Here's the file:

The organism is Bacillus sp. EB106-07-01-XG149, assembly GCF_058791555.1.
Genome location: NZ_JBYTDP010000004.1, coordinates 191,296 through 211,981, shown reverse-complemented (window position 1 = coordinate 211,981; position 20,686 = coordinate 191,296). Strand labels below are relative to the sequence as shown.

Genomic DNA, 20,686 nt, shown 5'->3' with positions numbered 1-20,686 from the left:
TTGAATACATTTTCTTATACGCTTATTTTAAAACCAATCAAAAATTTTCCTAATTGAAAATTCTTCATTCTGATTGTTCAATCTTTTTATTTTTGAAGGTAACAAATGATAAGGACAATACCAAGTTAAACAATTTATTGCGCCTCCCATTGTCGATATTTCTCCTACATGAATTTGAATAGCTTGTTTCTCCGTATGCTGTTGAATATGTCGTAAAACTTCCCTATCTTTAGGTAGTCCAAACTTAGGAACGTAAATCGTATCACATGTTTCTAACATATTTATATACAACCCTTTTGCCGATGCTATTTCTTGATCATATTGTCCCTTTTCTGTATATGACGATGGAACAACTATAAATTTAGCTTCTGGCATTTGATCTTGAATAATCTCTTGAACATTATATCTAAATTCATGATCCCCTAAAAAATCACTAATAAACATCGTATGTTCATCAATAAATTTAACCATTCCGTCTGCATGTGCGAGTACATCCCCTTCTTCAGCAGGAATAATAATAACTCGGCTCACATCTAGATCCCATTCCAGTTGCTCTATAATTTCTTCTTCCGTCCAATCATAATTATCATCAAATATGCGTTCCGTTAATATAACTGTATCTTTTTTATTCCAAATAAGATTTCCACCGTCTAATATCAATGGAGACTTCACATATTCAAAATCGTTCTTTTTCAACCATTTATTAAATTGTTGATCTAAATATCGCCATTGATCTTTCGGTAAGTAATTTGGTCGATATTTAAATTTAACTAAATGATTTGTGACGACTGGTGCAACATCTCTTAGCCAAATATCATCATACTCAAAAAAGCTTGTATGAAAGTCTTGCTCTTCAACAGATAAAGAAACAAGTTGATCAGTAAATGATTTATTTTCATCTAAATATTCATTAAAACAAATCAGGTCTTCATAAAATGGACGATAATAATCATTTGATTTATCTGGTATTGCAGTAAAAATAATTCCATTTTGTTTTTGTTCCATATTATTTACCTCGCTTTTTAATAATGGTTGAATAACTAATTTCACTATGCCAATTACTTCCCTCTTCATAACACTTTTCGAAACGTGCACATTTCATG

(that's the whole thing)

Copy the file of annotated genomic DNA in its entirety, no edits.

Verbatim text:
The organism is Bacillus sp. EB106-07-01-XG149, assembly GCF_058791555.1.
Genome location: NZ_JBYTDP010000004.1, coordinates 191,296 through 211,981, shown reverse-complemented (window position 1 = coordinate 211,981; position 20,686 = coordinate 191,296). Strand labels below are relative to the sequence as shown.

Genomic DNA, 20,686 nt, shown 5'->3' with positions numbered 1-20,686 from the left:
TTGAATACATTTTCTTATACGCTTATTTTAAAACCAATCAAAAATTTTCCTAATTGAAAATTCTTCATTCTGATTGTTCAATCTTTTTATTTTTGAAGGTAACAAATGATAAGGACAATACCAAGTTAAACAATTTATTGCGCCTCCCATTGTCGATATTTCTCCTACATGAATTTGAATAGCTTGTTTCTCCGTATGCTGTTGAATATGTCGTAAAACTTCCCTATCTTTAGGTAGTCCAAACTTAGGAACGTAAATCGTATCACATGTTTCTAACATATTTATATACAACCCTTTTGCCGATGCTATTTCTTGATCATATTGTCCCTTTTCTGTATATGACGATGGAACAACTATAAATTTAGCTTCTGGCATTTGATCTTGAATAATCTCTTGAACATTATATCTAAATTCATGATCCCCTAAAAAATCACTAATAAACATCGTATGTTCATCAATAAATTTAACCATTCCGTCTGCATGTGCGAGTACATCCCCTTCTTCAGCAGGAATAATAATAACTCGGCTCACATCTAGATCCCATTCCAGTTGCTCTATAATTTCTTCTTCCGTCCAATCATAATTATCATCAAATATGCGTTCCGTTAATATAACTGTATCTTTTTTATTCCAAATAAGATTTCCACCGTCTAATATCAATGGAGACTTCACATATTCAAAATCGTTCTTTTTCAACCATTTATTAAATTGTTGATCTAAATATCGCCATTGATCTTTCGGTAAGTAATTTGGTCGATATTTAAATTTAACTAAATGATTTGTGACGACTGGTGCAACATCTCTTAGCCAAATATCATCATACTCAAAAAAGCTTGTATGAAAGTCTTGCTCTTCAACAGATAAAGAAACAAGTTGATCAGTAAATGATTTATTTTCATCTAAATATTCATTAAAACAAATCAGGTCTTCATAAAATGGACGATAATAATCATTTGATTTATCTGGTATTGCAGTAAAAATAATTCCATTTTGTTTTTGTTCCATATTATTTACCTCGCTTTTTAATAATGGTTGAATAACTAATTTCACTATGCCAATTACTTCCCTCTTCATAACACTTTTCGAAACGTGCACATTTCATG